There are also bestiaries out there filled with mythical animals from all over the world, talking about the Ethiopian catoblepas, Libian lamias, the Chinese Fenghuang, Arabian cinnamon birds, Indian nagas and my personal favourite, the native American thunderbird. There’s a particular book by Joseph Niggs I got ages ago as a present and which still has a prominent place on my bookshelf though I haven’t opened it in ages. Another is obviously “Fantastic Beasts and Where to Find Them” by J.K. Row Newt Scamander. Some of the creatures in there are borrowed from already existing mythologies, though there are more than enough original creations to be found in the book as well. Because of this, I was really looking forward to the movie. That excitement got a bit tempered when they announced it would be three and later on even five movies and I had no clue how they were going to talk about fantastic beasts for five movies long and keep it interesting. The answer is that they just won’t. I’m not saying the first movie was bad, because it wasn’t at all, it was just not what I was expecting. Many of the creatures shown didn’t even get named, nothing said about what makes them so special. Even the thunderbird only got his name said rather late into the movie, while he was already shown somewhere half an hour in. I get that you can’t give all the creatures a turn in the spotlight and I’m not saying they should’ve, I was just expecting that a movie called “Fantastic Beasts and Where the Find Them” was going to be about the actual beasts. That it didn’t was a bit disappointing to the biologist and cryptid lover in me, though Newt is one of my new favourite heroes now. And the Harry Potter fan in me is definitely excited about the next few films, even if they will feature even less magical beasts.
Now for a words on the origin of mythical creatures and cryptids (animals of which there is no proof of actual existence). There is one kind of creature that exists in almost all cultures, all across the world, stories about giant lizards with thick scales, breathing fire and huge wings. The two best known are of course the European and Chinese versions, and not all dragons have actual wings like the wyrms. There’s also a distinction between ‘true’ dragons and wyverns, the latter have only two (hind)legs, his front limbs being the actual wings. So Smaug in Peter Jackson’s movies? Actually a wyvern. That’ll be my nitpicking for today.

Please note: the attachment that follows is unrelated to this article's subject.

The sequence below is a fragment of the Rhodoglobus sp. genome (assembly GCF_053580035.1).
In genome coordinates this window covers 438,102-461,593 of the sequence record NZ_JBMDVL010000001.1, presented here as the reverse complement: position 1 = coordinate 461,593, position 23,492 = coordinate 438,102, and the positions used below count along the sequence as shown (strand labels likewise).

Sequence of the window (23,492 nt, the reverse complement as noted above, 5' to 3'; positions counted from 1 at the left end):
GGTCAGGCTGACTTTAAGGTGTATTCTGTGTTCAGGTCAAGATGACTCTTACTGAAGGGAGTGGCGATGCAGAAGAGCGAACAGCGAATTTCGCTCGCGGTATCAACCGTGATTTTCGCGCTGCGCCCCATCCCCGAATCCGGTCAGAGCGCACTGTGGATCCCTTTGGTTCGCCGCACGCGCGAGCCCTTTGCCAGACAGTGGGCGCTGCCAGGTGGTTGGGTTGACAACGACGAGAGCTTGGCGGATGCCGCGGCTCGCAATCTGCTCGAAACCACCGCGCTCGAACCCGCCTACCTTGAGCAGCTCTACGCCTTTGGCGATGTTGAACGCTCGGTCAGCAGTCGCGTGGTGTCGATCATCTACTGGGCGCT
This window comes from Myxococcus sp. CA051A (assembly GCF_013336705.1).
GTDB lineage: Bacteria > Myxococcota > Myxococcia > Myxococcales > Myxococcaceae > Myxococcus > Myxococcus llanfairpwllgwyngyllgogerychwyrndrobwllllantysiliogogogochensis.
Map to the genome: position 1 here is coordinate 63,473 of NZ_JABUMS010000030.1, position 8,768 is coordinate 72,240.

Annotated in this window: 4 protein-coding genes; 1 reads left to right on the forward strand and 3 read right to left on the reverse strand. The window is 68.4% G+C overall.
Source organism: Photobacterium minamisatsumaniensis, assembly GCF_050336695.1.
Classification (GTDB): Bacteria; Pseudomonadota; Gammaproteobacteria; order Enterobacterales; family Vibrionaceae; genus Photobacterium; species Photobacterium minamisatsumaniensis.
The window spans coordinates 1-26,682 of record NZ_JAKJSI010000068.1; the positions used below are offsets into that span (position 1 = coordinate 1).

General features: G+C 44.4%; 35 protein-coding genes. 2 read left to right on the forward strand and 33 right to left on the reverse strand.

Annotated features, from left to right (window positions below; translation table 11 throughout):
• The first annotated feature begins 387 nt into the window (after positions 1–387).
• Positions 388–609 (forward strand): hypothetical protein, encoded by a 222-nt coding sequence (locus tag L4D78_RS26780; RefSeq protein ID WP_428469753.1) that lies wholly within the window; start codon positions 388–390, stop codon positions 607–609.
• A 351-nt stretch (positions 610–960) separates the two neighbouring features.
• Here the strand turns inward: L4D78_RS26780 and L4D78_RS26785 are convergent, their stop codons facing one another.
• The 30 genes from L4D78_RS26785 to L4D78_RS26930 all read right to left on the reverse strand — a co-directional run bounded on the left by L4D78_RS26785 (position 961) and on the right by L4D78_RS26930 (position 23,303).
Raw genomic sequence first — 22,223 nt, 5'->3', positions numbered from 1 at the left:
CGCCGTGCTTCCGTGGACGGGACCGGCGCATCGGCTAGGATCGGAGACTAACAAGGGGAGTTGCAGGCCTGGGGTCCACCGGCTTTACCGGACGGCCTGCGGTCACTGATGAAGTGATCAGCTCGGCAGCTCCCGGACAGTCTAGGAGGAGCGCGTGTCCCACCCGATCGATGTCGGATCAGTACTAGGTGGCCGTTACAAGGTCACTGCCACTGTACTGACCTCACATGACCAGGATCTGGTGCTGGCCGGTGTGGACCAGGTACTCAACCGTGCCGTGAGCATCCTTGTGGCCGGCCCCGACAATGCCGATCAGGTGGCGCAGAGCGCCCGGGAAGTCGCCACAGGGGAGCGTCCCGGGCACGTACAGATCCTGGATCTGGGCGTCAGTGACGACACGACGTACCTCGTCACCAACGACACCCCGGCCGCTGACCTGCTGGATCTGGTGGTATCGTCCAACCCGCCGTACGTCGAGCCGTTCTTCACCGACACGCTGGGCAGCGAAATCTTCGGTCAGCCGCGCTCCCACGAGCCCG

So why do dragons pop up everywhere? Humans gave all the characteristics of things they feared to dragons, like big claws and teeth of predators and the wings of birds of prey. There are several theories and speculations about the exact sources of inspiration, going from Nile crocodiles and Komodo dragons to spitting cobras who could be the origin of the fire-breathing parts in dragons, in addition to the general dislike of humans towards snakes and big, toothy reptiles. Another theory puts it on whale skeletons and fossils. Is there anything that looks more like a dragon than a dinosaur? And where can you find dinosaur fossils? Pretty much everywhere.
This is not the only example of a mythical beast being based on a true animal of course. Unicorns could have been inspired by rhinoceroses or even just regular deer who missed one part of their antlers. It’s a common story that the cyclops is linked the elephant. When you look at the skull of an elephant, you might understand why:
Fossils of elephants have been found on Mediterranean islands, including Cyprus, Crete, Malta and Sicily, though much smaller in size than the current African elephant (this is a characteristic of life on islands, species usually small grow much larger, while usually big ones get smaller). Aside from these dwarf elephants, there’s also the practice of Greek blacksmiths to wear an eyepatch to shield at least one eye from flying sparks during the work. Cyclopes are known to be excellent smiths, even working for Hephaistos himself, so maybe it has nothing to do with an animal at all in this case. Side note: the cyclops in the Odyssey, Polyphemus, is an odd one out, having no association shown with smithing.
Another persistent cryptid is that of a big ape. The yeti, Sasquatch, Bigfoot, … While all of these are only legends, it’s another example where there is a core of truth to be found. There has been a giant ape running around on our world, thousands of years ago. But its discovery warrants a story of its own, so you’ll have to wait until next week to hear it.
As long as we humans have any sort of imagination, we’ll make anything a bit vague into something fascinating. Find a fox with scabies? Nah, man, that’s a chupacabra! Hear a blooping sound in the ocean? Fucking giant-ass monster farting! Incredibly vague picture of a thing in Loch Ness? Let’s call it Nessie! Even when pranksters have come out and told people that a particular sighting was a hoax, the story surrounding it will already be leading its own life in the world, never really disappearing. But it adds something to that big book of ours, doesn’t it? So let that imagination flow. Pour all your deepest fears into one creature and tell me what it looks like. Mine is this huge scorpion who’s telling me I don’t have enough experience for an entry-level job.